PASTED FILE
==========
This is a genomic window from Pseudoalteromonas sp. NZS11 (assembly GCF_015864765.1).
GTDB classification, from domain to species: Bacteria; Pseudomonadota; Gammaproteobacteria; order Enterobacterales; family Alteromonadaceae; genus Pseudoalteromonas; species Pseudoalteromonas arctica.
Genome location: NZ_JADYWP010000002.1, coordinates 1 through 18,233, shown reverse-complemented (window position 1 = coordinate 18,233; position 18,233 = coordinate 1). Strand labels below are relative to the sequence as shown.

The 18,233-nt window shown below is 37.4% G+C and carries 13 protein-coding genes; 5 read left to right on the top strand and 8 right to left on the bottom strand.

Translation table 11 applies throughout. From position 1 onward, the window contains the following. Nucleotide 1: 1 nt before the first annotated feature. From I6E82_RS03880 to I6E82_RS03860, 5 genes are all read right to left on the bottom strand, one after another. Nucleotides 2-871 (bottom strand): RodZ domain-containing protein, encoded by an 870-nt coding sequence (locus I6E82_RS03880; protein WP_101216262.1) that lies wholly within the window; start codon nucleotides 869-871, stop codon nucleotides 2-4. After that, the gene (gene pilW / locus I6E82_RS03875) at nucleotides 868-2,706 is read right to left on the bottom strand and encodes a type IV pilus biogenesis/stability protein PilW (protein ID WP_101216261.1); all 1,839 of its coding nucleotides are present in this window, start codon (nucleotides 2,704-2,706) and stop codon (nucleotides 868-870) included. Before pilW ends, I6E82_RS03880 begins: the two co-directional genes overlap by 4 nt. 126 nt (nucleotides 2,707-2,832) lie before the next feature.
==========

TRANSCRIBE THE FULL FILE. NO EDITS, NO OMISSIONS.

This is a genomic window from Pseudoalteromonas sp. NZS11 (assembly GCF_015864765.1).
GTDB classification, from domain to species: Bacteria; Pseudomonadota; Gammaproteobacteria; order Enterobacterales; family Alteromonadaceae; genus Pseudoalteromonas; species Pseudoalteromonas arctica.
Genome location: NZ_JADYWP010000002.1, coordinates 1 through 18,233, shown reverse-complemented (window position 1 = coordinate 18,233; position 18,233 = coordinate 1). Strand labels below are relative to the sequence as shown.

The 18,233-nt window shown below is 37.4% G+C and carries 13 protein-coding genes; 5 read left to right on the top strand and 8 right to left on the bottom strand.

Translation table 11 applies throughout. From position 1 onward, the window contains the following. Nucleotide 1: 1 nt before the first annotated feature. From I6E82_RS03880 to I6E82_RS03860, 5 genes are all read right to left on the bottom strand, one after another. Nucleotides 2-871 (bottom strand): RodZ domain-containing protein, encoded by an 870-nt coding sequence (locus I6E82_RS03880; protein WP_101216262.1) that lies wholly within the window; start codon nucleotides 869-871, stop codon nucleotides 2-4. After that, the gene (gene pilW / locus I6E82_RS03875) at nucleotides 868-2,706 is read right to left on the bottom strand and encodes a type IV pilus biogenesis/stability protein PilW (protein ID WP_101216261.1); all 1,839 of its coding nucleotides are present in this window, start codon (nucleotides 2,704-2,706) and stop codon (nucleotides 868-870) included. Before pilW ends, I6E82_RS03880 begins: the two co-directional genes overlap by 4 nt. 126 nt (nucleotides 2,707-2,832) lie before the next feature.